Fishtail Kitchen aromatically exalts senses with its vast menu of authentic culinary treasures from India and Nepal. Launch taste voyages with traditional appetizers of piping-hot pakoras ($3.49+), crispy fried samosas ($3.29+), or fluffy disks of naan ($2.49+). Try a tandoori entree such as lamb tikka kebab, skewered with tender, yogurt-coated lamb and tandoor-grilled spices ($13.49). Meatless avengers will defend vegetable and seafood entrees, including the goan shrimp curry and its pools of garlic, ginger, and coconut-milk broth ($13.99). Others may explore the doughy delights of southern-Indian cuisine, characterized by crêpes and thick pancakes that gift one with the mental agility required to beat Sitar Hero on hard mode. Cap meals with a sweet dessert of kheer ($2.99) or rasmalai, a cultured dish of cheese, milk, and pistachios ($3.49).
In a feature in the Boston Globe, Sher-A-Punjab co-owner Mandeep Singh claimed, "There are things on our menu you can’t find at other Indian restaurants." Contemporary adaptations such as mango chicken and naan stuffed with apricots and dates accompany more traditional plates that remain true to Singh's South-Asian roots. Tandoor-roasted chicken, housemade cheese with fresh herbs and coriander, and fragrant curries round out the restaurant's eclectic menu.
High-backed booths and dangling pendant lamps surround the dining room's horseshoe-shaped bar, pillaged from the hoof of the Trojan horse. Throughout the week, Sher-A-Punjab entertain with karaoke nights and live musical performances.
The culinary team at Guru Indian Grille presents a menu composed of hearty vegetables and succulent meats to dampen disruptive stomach operas. Weary superheroes can remove tangled capes from their cuisine gates to welcome one of seven varieties of naan, such as the garlic-and-cilantro-stuffed edition ($4). After properly prepping palates, guests can imbibe an entree such as palak paneer, a mound of cheese cubes woven with spinach, tomatoes, onions, and a smidgen of spices ($12), or boneless malai chicken boti, which wears a robe of saffron-and-almond cream sauce to lock in the smoky benefits of being cooked in a clay tandoor oven ($14). Lamb boti kebabs offer patrons precut pieces of tender, traditional meat ($19), and an array of vegetarian entrees grant sustenance to stegosaurus decedents ($10–$12). Any entree can be teamed up with a yogurt-and-mango lassi drink ($4) or enjoyed a few hours before swimming.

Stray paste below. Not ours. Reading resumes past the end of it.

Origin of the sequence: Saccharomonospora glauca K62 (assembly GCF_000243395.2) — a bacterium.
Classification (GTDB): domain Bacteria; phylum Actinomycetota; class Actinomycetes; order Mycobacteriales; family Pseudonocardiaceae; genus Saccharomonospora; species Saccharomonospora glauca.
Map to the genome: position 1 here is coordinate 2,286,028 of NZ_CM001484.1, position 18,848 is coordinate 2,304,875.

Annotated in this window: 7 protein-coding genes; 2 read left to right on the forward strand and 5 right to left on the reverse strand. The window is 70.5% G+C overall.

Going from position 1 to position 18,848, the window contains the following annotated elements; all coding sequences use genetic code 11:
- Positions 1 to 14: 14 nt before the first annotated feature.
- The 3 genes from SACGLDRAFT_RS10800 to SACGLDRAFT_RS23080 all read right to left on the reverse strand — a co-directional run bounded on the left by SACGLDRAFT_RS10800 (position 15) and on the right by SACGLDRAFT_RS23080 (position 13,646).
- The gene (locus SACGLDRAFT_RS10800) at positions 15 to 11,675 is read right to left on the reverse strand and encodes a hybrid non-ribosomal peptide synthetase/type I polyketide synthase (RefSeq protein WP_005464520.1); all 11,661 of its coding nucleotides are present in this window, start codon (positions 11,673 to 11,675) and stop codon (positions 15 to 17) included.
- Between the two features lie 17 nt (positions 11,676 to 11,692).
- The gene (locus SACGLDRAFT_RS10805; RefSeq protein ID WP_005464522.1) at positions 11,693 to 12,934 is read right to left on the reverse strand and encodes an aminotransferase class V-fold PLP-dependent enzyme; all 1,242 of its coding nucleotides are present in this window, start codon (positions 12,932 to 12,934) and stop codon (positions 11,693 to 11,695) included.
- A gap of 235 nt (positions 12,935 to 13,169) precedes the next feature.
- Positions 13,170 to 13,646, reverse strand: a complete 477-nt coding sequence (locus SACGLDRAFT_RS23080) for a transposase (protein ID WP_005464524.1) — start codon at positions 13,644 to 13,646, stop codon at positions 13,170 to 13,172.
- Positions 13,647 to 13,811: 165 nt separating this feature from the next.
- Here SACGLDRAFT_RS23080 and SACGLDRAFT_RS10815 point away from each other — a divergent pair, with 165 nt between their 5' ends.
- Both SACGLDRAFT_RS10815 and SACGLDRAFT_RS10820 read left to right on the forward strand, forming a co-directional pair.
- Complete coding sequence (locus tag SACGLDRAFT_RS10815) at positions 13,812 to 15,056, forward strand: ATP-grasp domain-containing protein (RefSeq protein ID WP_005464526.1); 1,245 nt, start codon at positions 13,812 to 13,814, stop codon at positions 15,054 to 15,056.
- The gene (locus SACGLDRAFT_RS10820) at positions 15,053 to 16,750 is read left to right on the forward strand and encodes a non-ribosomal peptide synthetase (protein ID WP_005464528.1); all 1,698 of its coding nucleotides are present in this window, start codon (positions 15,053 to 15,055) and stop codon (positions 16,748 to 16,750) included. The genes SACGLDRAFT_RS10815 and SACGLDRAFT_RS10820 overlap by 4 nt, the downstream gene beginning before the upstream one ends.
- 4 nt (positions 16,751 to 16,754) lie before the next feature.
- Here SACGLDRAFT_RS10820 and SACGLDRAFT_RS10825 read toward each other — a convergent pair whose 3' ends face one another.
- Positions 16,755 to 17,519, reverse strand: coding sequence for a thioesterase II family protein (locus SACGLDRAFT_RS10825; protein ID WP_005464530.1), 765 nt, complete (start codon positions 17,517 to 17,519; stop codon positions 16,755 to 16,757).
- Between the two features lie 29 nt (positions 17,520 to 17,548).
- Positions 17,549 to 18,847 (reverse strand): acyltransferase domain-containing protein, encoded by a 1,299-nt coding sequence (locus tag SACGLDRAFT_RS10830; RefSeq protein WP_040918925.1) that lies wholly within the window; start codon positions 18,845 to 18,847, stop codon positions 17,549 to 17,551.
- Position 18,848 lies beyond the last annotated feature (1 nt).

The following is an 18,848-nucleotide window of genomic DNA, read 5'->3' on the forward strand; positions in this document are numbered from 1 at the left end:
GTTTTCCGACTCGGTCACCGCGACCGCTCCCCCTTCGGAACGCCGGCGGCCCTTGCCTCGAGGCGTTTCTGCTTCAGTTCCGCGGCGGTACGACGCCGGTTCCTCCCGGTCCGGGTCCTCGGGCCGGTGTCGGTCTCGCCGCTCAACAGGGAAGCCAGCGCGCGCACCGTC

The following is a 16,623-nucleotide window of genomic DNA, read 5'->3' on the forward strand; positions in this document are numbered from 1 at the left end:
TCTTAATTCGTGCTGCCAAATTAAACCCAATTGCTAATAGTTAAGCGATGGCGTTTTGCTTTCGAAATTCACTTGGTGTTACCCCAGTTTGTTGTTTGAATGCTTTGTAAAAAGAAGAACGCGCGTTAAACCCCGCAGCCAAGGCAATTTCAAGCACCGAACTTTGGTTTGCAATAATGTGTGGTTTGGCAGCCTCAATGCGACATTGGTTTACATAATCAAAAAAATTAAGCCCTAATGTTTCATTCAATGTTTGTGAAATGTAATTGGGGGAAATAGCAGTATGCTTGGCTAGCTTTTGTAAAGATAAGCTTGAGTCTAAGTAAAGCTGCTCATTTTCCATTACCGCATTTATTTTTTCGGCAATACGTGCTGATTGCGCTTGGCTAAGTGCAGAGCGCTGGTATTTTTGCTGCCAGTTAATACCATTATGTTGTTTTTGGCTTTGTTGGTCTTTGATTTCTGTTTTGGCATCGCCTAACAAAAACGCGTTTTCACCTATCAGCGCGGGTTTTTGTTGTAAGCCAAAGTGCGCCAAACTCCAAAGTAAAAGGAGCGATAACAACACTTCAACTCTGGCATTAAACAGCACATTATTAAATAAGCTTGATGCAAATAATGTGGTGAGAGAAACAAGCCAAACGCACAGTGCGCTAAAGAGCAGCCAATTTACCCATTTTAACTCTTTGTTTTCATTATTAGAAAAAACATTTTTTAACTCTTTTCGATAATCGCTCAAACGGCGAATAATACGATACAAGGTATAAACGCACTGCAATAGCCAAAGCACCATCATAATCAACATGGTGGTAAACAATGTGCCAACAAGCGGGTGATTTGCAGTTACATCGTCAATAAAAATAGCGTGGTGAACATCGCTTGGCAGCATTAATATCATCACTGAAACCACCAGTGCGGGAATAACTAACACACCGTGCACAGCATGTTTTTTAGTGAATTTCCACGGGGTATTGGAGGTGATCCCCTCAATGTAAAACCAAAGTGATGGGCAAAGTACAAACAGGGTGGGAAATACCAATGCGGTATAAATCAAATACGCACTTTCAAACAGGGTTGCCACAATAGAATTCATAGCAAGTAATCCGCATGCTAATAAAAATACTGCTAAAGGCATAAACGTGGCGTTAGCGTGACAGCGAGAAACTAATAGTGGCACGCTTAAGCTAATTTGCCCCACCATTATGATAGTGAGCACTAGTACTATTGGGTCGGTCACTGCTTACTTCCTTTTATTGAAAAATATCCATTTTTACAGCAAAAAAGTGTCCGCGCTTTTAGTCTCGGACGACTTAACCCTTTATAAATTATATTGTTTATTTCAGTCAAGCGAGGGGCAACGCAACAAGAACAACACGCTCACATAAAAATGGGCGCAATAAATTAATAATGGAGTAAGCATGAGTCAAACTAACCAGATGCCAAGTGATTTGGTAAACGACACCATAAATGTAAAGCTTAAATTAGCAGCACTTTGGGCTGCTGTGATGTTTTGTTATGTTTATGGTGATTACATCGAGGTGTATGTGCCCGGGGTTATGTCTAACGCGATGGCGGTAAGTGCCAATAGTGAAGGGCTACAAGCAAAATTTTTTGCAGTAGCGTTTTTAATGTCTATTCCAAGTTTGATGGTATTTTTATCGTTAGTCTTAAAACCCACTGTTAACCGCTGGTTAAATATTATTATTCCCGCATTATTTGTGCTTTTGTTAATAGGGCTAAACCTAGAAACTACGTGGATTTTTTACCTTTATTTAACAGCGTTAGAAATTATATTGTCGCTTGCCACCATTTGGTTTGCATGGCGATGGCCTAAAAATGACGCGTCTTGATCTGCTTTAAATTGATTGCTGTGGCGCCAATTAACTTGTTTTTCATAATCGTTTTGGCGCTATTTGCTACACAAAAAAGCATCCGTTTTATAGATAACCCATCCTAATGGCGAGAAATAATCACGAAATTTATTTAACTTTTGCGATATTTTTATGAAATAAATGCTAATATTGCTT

The chefs at Kagawa Sushi Bar & Restaurant have been rolling maki and frying tempura since the eatery opened in 2002. Many of the ingredients for their raw creations come directly from the Boston Fish Pier, including the fresh mackerel and lobster found in some of their specialty maki rolls. The chefs' menu is complemented by a bar fully stocked with sakes, wines, and shot glasses filled to the brim with chasers of soy sauce.